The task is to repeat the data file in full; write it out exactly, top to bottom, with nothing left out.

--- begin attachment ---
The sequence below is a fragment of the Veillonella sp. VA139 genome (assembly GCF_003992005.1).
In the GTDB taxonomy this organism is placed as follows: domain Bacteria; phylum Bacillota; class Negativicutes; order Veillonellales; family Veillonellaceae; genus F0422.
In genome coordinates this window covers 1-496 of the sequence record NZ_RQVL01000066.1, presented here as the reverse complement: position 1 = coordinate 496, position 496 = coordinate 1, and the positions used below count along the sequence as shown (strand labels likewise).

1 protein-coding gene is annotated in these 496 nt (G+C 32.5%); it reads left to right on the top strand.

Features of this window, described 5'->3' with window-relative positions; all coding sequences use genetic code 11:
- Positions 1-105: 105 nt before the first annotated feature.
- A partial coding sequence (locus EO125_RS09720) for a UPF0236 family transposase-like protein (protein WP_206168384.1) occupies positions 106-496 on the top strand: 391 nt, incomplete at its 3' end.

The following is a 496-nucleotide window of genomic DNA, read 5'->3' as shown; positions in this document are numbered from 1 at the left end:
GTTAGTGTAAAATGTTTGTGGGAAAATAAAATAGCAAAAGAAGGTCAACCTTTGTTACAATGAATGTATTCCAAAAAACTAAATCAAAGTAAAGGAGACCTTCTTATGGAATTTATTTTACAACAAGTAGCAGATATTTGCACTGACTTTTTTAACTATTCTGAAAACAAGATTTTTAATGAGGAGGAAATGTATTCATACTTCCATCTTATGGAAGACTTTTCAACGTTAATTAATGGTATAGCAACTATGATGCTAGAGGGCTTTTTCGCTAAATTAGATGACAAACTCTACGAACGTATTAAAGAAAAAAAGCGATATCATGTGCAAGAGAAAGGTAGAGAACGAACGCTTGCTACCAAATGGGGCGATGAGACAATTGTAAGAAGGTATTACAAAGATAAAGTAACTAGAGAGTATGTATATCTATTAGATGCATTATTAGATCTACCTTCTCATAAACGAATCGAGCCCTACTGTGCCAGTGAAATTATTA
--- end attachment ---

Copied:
The sequence below is a fragment of the Veillonella sp. VA139 genome (assembly GCF_003992005.1).
In the GTDB taxonomy this organism is placed as follows: domain Bacteria; phylum Bacillota; class Negativicutes; order Veillonellales; family Veillonellaceae; genus F0422.
In genome coordinates this window covers 1-496 of the sequence record NZ_RQVL01000066.1, presented here as the reverse complement: position 1 = coordinate 496, position 496 = coordinate 1, and the positions used below count along the sequence as shown (strand labels likewise).

1 protein-coding gene is annotated in these 496 nt (G+C 32.5%); it reads left to right on the top strand.

Features of this window, described 5'->3' with window-relative positions; all coding sequences use genetic code 11:
- Positions 1-105: 105 nt before the first annotated feature.
- A partial coding sequence (locus EO125_RS09720) for a UPF0236 family transposase-like protein (protein WP_206168384.1) occupies positions 106-496 on the top strand: 391 nt, incomplete at its 3' end.

The following is a 496-nucleotide window of genomic DNA, read 5'->3' as shown; positions in this document are numbered from 1 at the left end:
GTTAGTGTAAAATGTTTGTGGGAAAATAAAATAGCAAAAGAAGGTCAACCTTTGTTACAATGAATGTATTCCAAAAAACTAAATCAAAGTAAAGGAGACCTTCTTATGGAATTTATTTTACAACAAGTAGCAGATATTTGCACTGACTTTTTTAACTATTCTGAAAACAAGATTTTTAATGAGGAGGAAATGTATTCATACTTCCATCTTATGGAAGACTTTTCAACGTTAATTAATGGTATAGCAACTATGATGCTAGAGGGCTTTTTCGCTAAATTAGATGACAAACTCTACGAACGTATTAAAGAAAAAAAGCGATATCATGTGCAAGAGAAAGGTAGAGAACGAACGCTTGCTACCAAATGGGGCGATGAGACAATTGTAAGAAGGTATTACAAAGATAAAGTAACTAGAGAGTATGTATATCTATTAGATGCATTATTAGATCTACCTTCTCATAAACGAATCGAGCCCTACTGTGCCAGTGAAATTATTA